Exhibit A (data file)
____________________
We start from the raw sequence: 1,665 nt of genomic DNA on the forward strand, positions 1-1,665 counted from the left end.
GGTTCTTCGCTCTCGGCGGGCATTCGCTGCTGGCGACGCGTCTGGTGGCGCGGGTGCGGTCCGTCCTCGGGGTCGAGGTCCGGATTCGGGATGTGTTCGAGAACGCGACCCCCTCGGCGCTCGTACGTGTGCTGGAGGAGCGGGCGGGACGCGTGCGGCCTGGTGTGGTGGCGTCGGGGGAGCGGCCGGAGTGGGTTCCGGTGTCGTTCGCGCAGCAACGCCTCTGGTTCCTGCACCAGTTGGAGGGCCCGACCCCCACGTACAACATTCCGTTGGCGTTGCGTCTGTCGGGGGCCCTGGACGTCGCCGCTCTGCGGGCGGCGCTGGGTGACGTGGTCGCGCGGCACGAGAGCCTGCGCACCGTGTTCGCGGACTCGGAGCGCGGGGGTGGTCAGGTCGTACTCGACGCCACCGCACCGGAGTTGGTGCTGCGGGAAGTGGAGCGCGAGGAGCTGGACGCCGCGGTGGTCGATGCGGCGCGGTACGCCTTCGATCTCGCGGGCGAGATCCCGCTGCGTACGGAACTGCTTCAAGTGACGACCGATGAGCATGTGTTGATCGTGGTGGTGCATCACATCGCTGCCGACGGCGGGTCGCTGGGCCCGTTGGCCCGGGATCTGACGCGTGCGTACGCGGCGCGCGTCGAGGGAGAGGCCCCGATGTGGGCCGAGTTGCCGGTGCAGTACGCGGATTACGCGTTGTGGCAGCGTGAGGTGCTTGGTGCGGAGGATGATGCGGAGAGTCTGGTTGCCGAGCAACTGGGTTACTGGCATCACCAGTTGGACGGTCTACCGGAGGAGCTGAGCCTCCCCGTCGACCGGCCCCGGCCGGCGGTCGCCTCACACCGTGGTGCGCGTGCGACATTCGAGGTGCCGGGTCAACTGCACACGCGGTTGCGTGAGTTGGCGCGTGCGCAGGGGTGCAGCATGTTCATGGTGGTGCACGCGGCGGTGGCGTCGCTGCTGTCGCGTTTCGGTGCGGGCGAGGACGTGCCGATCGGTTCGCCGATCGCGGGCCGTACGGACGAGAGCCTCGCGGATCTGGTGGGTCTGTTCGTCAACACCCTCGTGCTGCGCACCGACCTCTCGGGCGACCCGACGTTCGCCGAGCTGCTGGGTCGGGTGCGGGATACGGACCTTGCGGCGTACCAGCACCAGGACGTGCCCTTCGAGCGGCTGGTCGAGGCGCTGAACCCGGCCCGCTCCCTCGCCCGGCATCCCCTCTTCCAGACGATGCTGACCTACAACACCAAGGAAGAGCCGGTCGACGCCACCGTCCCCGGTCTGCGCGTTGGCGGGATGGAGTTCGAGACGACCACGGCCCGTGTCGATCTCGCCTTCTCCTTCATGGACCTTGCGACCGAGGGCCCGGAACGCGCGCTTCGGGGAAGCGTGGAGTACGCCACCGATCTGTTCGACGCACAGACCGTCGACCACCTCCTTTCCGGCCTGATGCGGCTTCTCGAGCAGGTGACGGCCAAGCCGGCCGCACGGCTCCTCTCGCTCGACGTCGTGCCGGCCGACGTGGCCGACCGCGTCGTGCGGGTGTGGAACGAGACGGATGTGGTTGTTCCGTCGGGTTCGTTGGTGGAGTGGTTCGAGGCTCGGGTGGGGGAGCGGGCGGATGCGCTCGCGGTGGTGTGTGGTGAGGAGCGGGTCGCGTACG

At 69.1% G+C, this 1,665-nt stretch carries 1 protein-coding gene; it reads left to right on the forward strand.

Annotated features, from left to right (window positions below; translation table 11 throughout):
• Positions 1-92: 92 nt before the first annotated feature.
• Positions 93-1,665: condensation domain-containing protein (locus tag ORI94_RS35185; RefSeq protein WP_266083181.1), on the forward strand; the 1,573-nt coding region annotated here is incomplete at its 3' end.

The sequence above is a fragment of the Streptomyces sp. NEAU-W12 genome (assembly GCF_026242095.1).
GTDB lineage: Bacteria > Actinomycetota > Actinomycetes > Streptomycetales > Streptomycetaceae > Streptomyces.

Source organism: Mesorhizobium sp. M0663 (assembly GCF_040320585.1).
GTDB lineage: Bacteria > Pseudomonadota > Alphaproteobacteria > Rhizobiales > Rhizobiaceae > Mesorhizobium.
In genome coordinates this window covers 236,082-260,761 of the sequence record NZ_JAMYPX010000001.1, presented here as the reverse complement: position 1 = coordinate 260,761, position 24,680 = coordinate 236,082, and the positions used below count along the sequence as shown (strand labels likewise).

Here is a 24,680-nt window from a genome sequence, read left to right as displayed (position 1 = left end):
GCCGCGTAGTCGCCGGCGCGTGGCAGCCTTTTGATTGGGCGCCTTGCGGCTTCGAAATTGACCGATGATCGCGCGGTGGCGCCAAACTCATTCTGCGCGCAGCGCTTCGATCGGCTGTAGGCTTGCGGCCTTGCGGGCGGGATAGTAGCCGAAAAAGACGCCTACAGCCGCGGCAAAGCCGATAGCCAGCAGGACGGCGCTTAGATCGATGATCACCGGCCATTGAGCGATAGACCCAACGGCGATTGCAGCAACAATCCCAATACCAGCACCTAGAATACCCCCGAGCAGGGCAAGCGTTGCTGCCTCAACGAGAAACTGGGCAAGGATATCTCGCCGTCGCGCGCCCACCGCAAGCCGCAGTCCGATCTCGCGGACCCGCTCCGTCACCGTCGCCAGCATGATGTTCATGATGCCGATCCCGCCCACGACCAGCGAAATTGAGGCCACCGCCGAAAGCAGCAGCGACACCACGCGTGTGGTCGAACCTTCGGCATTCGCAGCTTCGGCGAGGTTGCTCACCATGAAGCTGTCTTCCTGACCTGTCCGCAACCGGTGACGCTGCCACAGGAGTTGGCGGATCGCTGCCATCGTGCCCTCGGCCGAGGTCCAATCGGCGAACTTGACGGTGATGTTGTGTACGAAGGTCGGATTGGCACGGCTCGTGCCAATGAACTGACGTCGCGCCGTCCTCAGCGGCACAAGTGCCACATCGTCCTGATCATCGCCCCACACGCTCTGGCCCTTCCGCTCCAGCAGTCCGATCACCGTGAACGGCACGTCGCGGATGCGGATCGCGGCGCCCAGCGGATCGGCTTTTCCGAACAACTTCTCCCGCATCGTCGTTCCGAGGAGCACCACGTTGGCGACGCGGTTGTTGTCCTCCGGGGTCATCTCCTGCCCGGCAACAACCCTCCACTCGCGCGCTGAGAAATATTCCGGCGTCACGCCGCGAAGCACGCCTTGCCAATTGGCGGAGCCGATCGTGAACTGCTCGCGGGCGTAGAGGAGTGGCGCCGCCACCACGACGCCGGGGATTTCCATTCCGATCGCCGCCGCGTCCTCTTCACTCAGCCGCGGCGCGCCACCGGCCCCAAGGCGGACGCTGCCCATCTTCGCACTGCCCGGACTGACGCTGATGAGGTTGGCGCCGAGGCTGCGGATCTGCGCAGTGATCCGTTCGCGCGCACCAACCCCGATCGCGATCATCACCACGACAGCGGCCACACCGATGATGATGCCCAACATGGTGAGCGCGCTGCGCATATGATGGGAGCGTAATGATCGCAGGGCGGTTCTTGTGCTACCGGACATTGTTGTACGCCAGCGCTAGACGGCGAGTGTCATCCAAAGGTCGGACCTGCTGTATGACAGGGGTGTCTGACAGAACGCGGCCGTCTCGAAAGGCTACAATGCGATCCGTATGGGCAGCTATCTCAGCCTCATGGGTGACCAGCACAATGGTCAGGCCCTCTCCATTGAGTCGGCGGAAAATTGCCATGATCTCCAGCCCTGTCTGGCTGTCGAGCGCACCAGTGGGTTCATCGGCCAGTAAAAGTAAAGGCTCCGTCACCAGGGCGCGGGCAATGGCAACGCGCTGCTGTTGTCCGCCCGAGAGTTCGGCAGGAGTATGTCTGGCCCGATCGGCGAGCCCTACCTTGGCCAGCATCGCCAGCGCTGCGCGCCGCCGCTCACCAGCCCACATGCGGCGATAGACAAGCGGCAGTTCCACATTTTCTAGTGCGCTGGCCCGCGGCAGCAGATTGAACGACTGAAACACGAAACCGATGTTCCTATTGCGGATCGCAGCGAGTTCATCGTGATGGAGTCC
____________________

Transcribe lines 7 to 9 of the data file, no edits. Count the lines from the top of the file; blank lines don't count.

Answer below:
The sequence above is a fragment of the Streptomyces sp. NEAU-W12 genome (assembly GCF_026242095.1).
GTDB lineage: Bacteria > Actinomycetota > Actinomycetes > Streptomycetales > Streptomycetaceae > Streptomyces.

Source organism: Mesorhizobium sp. M0663 (assembly GCF_040320585.1).